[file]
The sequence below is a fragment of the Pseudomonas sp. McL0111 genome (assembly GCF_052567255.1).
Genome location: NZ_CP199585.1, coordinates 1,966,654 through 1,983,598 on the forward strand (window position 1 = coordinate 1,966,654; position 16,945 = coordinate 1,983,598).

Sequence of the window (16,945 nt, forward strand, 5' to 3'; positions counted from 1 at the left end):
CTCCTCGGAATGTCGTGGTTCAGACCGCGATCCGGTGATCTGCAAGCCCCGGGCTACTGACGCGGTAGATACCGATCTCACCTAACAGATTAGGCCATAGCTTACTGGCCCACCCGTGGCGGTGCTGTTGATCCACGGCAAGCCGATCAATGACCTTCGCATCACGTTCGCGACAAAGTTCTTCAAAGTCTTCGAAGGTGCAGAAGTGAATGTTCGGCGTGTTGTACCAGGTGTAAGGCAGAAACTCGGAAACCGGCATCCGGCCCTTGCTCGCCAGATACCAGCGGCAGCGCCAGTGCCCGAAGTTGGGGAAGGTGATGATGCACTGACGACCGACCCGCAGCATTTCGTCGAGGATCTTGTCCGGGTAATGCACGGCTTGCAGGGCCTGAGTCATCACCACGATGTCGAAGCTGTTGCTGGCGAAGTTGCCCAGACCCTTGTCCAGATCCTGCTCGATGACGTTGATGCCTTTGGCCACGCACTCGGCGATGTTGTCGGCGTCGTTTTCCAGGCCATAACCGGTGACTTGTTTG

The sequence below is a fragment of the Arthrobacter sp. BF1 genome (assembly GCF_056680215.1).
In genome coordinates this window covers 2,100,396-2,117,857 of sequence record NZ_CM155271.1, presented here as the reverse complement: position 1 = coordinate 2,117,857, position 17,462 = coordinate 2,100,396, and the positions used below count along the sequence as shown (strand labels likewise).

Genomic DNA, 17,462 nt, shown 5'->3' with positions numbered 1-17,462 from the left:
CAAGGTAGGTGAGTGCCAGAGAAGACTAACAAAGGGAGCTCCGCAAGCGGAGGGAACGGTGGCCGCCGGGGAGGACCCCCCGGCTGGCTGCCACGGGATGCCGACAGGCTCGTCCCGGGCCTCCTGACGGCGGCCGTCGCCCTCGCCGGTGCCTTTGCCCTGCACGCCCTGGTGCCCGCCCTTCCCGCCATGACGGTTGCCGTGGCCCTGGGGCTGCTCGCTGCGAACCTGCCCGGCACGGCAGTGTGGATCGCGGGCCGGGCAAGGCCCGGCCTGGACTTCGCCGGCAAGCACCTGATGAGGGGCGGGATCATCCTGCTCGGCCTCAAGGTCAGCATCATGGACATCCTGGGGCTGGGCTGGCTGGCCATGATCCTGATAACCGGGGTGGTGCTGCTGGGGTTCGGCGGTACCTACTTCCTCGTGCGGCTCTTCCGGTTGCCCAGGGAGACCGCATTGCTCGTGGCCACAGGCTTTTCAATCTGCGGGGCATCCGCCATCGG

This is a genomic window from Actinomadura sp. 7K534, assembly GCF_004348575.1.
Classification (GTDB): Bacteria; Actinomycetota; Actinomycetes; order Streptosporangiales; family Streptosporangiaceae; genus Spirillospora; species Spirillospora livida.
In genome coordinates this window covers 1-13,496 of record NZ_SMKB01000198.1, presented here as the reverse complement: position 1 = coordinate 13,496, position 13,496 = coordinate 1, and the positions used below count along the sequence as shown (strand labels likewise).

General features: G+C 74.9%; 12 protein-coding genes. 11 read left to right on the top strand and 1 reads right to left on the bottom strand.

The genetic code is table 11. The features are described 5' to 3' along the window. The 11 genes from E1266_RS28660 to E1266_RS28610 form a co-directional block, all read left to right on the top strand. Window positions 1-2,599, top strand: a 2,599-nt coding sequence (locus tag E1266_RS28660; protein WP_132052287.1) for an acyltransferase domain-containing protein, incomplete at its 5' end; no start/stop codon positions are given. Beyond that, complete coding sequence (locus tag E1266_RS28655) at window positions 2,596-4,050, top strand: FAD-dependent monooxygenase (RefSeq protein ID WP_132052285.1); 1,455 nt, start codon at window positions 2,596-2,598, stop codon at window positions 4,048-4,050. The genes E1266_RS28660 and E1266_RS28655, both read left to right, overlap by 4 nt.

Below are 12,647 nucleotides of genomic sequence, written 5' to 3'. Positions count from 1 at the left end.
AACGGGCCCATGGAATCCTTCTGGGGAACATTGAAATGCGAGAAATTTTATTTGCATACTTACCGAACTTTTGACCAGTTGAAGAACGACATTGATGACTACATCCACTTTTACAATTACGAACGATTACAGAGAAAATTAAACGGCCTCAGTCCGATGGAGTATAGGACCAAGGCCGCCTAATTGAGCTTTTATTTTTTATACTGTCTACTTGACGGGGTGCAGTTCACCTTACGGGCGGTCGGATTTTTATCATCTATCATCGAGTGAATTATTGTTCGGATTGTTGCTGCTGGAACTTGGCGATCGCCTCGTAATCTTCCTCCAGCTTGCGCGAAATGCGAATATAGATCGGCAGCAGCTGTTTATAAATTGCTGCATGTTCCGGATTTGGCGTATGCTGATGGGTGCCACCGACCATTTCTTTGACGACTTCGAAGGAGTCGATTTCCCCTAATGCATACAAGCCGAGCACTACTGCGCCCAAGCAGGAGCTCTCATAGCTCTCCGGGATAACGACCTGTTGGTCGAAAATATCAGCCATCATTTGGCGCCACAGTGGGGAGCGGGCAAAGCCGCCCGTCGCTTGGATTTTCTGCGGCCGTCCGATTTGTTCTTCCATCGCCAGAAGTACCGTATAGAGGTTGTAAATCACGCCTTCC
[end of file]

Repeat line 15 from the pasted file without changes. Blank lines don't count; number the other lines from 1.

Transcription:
AACGGGCCCATGGAATCCTTCTGGGGAACATTGAAATGCGAGAAATTTTATTTGCATACTTACCGAACTTTTGACCAGTTGAAGAACGACATTGATGACTACATCCACTTTTACAATTACGAACGATTACAGAGAAAATTAAACGGCCTCAGTCCGATGGAGTATAGGACCAAGGCCGCCTAATTGAGCTTTTATTTTTTATACTGTCTACTTGACGGGGTGCAGTTCACCTTACGGGCGGTCGGATTTTTATCATCTATCATCGAGTGAATTATTGTTCGGATTGTTGCTGCTGGAACTTGGCGATCGCCTCGTAATCTTCCTCCAGCTTGCGCGAAATGCGAATATAGATCGGCAGCAGCTGTTTATAAATTGCTGCATGTTCCGGATTTGGCGTATGCTGATGGGTGCCACCGACCATTTCTTTGACGACTTCGAAGGAGTCGATTTCCCCTAATGCATACAAGCCGAGCACTACTGCGCCCAAGCAGGAGCTCTCATAGCTCTCCGGGATAACGACCTGTTGGTCGAAAATATCAGCCATCATTTGGCGCCACAGTGGGGAGCGGGCAAAGCCGCCCGTCGCTTGGATTTTCTGCGGCCGTCCGATTTGTTCTTCCATCGCCAGAAGTACCGTATAGAGGTTGTAAATCACGCCTTCC